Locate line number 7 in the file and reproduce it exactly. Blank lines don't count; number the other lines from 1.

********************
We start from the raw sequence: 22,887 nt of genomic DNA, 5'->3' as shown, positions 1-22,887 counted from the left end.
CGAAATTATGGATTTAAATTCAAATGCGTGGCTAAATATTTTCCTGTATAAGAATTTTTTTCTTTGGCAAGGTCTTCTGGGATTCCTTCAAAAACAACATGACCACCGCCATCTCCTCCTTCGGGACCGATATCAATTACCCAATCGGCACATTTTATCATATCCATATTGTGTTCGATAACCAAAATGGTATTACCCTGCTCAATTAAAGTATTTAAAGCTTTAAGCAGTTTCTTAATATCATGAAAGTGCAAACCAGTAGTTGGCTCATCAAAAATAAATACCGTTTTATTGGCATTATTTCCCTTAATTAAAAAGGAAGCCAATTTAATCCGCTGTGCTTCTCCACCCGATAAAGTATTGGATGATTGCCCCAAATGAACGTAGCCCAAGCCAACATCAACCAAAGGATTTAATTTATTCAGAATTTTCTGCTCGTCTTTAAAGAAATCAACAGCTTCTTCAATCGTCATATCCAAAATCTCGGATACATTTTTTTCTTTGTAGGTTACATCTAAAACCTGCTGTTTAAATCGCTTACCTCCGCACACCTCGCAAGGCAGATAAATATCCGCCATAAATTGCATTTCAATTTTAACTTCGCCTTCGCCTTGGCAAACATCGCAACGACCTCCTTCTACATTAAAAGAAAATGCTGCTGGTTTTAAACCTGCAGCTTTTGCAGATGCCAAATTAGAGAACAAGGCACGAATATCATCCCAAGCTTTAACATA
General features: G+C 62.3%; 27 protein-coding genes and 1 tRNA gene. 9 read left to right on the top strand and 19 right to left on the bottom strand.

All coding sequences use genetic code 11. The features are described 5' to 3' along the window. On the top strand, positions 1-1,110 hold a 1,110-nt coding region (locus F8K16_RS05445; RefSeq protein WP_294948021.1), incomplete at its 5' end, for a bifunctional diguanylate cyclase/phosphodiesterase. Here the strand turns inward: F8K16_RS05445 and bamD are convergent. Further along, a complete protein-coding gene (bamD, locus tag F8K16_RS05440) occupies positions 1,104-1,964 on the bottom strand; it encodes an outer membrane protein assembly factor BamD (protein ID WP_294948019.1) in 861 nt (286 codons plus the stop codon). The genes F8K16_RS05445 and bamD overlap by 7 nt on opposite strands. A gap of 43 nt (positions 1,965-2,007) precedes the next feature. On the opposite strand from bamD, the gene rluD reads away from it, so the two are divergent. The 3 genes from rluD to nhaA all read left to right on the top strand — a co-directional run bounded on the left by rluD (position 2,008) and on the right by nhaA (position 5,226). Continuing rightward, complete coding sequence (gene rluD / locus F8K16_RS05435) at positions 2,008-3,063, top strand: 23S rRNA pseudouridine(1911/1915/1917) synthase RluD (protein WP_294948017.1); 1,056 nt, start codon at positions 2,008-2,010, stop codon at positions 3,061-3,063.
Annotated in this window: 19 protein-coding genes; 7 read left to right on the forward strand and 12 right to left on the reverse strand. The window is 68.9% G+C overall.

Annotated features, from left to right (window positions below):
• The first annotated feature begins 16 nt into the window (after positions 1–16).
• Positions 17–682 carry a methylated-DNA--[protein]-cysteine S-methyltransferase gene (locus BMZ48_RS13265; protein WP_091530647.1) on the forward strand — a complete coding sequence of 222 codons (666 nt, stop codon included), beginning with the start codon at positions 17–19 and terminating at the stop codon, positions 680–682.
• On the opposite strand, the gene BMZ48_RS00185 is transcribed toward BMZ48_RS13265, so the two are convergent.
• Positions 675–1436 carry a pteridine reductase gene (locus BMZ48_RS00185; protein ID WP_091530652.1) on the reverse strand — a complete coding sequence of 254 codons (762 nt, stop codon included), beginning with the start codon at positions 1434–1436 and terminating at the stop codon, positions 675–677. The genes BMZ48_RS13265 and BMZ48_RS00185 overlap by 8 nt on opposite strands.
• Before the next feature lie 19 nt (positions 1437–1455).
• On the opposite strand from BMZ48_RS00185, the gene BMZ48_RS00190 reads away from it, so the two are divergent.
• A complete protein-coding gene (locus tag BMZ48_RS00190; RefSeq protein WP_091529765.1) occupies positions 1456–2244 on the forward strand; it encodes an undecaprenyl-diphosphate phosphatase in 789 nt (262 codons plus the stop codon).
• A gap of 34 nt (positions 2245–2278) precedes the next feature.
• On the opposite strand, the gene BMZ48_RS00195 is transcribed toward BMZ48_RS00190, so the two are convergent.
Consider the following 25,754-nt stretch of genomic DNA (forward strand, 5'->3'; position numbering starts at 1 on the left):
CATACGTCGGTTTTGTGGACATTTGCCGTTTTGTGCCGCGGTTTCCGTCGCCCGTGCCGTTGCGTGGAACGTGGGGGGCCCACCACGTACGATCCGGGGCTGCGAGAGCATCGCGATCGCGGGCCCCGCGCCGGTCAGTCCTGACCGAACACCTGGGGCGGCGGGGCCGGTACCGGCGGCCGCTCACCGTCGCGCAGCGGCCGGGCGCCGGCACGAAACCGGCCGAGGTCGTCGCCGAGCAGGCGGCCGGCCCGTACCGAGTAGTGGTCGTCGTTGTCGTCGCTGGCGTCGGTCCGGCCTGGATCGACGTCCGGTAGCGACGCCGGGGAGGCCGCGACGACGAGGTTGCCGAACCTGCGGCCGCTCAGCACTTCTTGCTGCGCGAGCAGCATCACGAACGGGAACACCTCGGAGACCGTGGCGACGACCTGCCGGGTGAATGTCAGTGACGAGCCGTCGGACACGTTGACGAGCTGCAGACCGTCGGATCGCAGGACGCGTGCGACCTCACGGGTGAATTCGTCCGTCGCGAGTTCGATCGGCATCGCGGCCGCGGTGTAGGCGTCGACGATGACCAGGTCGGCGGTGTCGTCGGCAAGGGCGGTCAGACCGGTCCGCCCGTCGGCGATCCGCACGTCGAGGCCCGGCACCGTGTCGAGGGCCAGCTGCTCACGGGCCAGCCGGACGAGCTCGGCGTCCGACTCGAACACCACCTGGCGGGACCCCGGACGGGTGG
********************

• The first annotated feature begins 16 nt into the window (after positions 1–16).